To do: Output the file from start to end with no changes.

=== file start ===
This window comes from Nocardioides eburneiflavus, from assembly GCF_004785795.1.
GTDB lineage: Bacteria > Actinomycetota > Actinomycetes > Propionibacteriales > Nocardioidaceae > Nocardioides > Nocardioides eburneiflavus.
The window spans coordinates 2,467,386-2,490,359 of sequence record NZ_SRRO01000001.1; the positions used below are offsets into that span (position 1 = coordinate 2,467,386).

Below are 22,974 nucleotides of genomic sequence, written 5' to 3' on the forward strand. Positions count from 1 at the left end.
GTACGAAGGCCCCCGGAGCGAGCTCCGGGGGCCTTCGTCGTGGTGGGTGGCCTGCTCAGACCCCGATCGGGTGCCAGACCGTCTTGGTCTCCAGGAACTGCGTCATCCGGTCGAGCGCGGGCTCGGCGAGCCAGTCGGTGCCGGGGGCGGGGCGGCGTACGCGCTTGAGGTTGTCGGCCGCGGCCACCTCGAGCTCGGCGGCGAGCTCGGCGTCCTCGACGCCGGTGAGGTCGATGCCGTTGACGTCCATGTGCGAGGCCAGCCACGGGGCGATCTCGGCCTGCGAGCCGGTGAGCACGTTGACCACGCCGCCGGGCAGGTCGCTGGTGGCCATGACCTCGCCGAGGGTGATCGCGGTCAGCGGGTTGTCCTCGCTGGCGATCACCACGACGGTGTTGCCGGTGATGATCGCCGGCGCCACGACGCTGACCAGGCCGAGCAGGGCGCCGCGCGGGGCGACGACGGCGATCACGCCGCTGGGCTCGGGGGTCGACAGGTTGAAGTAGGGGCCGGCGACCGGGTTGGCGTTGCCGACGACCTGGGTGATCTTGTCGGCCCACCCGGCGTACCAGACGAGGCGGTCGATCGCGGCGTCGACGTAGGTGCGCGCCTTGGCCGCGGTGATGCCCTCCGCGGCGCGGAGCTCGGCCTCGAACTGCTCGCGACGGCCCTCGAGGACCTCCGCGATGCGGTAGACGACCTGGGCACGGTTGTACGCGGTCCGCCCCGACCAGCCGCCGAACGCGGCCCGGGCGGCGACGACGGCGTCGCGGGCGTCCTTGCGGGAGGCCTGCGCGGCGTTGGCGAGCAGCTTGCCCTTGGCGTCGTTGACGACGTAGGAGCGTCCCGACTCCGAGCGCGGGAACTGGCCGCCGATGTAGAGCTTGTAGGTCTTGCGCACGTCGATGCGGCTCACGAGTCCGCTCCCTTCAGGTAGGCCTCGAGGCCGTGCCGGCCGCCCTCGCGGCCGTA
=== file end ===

This window comes from Nocardioides eburneiflavus, from assembly GCF_004785795.1.
GTDB lineage: Bacteria > Actinomycetota > Actinomycetes > Propionibacteriales > Nocardioidaceae > Nocardioides > Nocardioides eburneiflavus.
The window spans coordinates 2,467,386-2,490,359 of sequence record NZ_SRRO01000001.1; the positions used below are offsets into that span (position 1 = coordinate 2,467,386).

Below are 22,974 nucleotides of genomic sequence, written 5' to 3' on the forward strand. Positions count from 1 at the left end.
GTACGAAGGCCCCCGGAGCGAGCTCCGGGGGCCTTCGTCGTGGTGGGTGGCCTGCTCAGACCCCGATCGGGTGCCAGACCGTCTTGGTCTCCAGGAACTGCGTCATCCGGTCGAGCGCGGGCTCGGCGAGCCAGTCGGTGCCGGGGGCGGGGCGGCGTACGCGCTTGAGGTTGTCGGCCGCGGCCACCTCGAGCTCGGCGGCGAGCTCGGCGTCCTCGACGCCGGTGAGGTCGATGCCGTTGACGTCCATGTGCGAGGCCAGCCACGGGGCGATCTCGGCCTGCGAGCCGGTGAGCACGTTGACCACGCCGCCGGGCAGGTCGCTGGTGGCCATGACCTCGCCGAGGGTGATCGCGGTCAGCGGGTTGTCCTCGCTGGCGATCACCACGACGGTGTTGCCGGTGATGATCGCCGGCGCCACGACGCTGACCAGGCCGAGCAGGGCGCCGCGCGGGGCGACGACGGCGATCACGCCGCTGGGCTCGGGGGTCGACAGGTTGAAGTAGGGGCCGGCGACCGGGTTGGCGTTGCCGACGACCTGGGTGATCTTGTCGGCCCACCCGGCGTACCAGACGAGGCGGTCGATCGCGGCGTCGACGTAGGTGCGCGCCTTGGCCGCGGTGATGCCCTCCGCGGCGCGGAGCTCGGCCTCGAACTGCTCGCGACGGCCCTCGAGGACCTCCGCGATGCGGTAGACGACCTGGGCACGGTTGTACGCGGTCCGCCCCGACCAGCCGCCGAACGCGGCCCGGGCGGCGACGACGGCGTCGCGGGCGTCCTTGCGGGAGGCCTGCGCGGCGTTGGCGAGCAGCTTGCCCTTGGCGTCGTTGACGACGTAGGAGCGTCCCGACTCCGAGCGCGGGAACTGGCCGCCGATGTAGAGCTTGTAGGTCTTGCGCACGTCGATGCGGCTCACGAGTCCGCTCCCTTCAGGTAGGCCTCGAGGCCGTGCCGGCCGCCCTCGCGGCCGTA